But the rest of the country, it seems, will go to Texas. Andrew Sullivan highlights massive migration to Austin, Texas, which is, truly, heaven on earth. Left unspoken are the likely effects of this migration. Apart from impacts on Austin itself, whose Edenic status almost depends on its relative obscurity (how many town houses can fit around Lake Travis before it’s no longer Lake Travis?), a sudden influx from “blue” states runs a nonzero chance of realigning America’s biggest, greatest red state — especially when counting the effects (legal) immigration will have on the state in the near future.
I’ve said before that one man (or woman) could spend his life turning Texas blue, and die secure in the knowledge that this was a life well-lived. I stand by that. There’s an allure to Texas that’s almost irresistible — as soon as you start to fight it, you’ve already lost — and an emergent consciousness that acknowledges the social changes of the past few decades, while still preserving the “frontier state” mystique that will always define the state.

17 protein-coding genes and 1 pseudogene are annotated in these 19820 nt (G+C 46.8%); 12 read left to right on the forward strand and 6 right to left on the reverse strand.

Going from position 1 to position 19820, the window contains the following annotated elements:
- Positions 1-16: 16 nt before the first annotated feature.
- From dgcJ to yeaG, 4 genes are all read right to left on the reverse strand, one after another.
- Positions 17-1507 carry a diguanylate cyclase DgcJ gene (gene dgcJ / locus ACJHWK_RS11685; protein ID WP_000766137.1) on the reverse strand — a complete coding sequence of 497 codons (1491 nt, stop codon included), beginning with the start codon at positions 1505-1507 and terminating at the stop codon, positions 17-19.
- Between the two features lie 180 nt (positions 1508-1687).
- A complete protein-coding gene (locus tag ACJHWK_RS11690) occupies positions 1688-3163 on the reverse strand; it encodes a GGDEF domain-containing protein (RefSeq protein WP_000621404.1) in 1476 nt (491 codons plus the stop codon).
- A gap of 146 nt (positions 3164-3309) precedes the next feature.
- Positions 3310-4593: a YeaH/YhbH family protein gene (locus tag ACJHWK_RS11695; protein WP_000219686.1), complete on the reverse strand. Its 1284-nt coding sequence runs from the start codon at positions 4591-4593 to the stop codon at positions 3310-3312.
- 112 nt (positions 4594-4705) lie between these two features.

This is partly because Texas conservatism is not mainline conservatism, but a more individualistic breed that, with noted exceptions, manages to evade the rigid dogmatism and fundamentalism of the national movement. (Politicians like Rick Perry constitute unfortunate exceptions, not a general rule.) It may also be due to the sheer size of the state, and the dominance of its environment, peripheral constants that will always influence an increasingly dynamic core. Combined with now-unavoidable demographic changes, these qualities make the state winnable for the left, but suggest that we won’t realize it is winnable until the process is substantially underway.
It’s time to take Texas seriously, not as a stereotype or a perennial progressive foe, but as a natural ally whose curious relationship with modernity will, sometime soon, fuse the best of both worlds, balancing social and technological progress with a respect for our past, our national spirit, and our environment.